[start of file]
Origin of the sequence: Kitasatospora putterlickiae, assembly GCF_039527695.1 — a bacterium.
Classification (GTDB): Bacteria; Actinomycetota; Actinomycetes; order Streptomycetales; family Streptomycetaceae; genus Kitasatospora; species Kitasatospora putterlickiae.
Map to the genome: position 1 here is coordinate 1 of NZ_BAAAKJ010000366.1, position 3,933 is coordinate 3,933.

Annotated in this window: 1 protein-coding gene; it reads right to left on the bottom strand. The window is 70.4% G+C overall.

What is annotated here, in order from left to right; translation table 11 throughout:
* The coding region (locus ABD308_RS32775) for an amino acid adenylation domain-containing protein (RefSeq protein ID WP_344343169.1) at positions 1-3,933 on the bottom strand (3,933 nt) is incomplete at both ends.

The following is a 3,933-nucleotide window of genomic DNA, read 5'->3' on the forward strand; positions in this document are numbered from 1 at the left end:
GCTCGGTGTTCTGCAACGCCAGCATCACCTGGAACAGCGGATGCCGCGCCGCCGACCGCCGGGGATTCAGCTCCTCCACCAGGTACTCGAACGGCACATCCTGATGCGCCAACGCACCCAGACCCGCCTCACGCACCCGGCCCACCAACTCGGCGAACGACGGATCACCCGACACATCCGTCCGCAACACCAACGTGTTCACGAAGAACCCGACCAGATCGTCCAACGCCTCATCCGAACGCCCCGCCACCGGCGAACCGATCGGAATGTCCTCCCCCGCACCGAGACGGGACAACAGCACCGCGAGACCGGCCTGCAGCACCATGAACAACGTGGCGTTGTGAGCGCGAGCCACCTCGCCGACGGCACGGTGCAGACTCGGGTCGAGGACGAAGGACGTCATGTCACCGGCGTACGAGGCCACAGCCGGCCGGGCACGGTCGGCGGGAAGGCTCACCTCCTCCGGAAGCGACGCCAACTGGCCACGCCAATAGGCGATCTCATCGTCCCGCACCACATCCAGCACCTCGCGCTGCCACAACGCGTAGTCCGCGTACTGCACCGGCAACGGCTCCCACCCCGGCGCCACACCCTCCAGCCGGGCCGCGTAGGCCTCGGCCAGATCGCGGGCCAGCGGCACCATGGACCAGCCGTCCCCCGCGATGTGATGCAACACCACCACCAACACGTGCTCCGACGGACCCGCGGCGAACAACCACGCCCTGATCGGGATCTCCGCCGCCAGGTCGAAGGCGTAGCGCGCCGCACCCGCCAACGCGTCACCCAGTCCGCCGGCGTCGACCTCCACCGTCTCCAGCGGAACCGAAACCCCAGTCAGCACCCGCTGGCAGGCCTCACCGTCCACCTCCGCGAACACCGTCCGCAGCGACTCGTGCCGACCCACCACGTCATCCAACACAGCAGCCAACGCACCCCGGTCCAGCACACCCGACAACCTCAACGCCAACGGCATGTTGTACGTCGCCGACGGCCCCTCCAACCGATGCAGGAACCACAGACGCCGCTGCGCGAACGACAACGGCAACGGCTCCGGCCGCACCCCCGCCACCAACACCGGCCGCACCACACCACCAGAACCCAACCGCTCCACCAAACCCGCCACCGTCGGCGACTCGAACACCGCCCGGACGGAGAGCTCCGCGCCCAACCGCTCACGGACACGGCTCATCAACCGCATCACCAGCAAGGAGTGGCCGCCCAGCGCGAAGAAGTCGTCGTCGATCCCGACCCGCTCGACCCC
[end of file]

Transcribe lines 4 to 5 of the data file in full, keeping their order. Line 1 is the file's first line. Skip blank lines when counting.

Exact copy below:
Annotated in this window: 1 protein-coding gene; it reads right to left on the bottom strand. The window is 70.4% G+C overall.

What is annotated here, in order from left to right; translation table 11 throughout: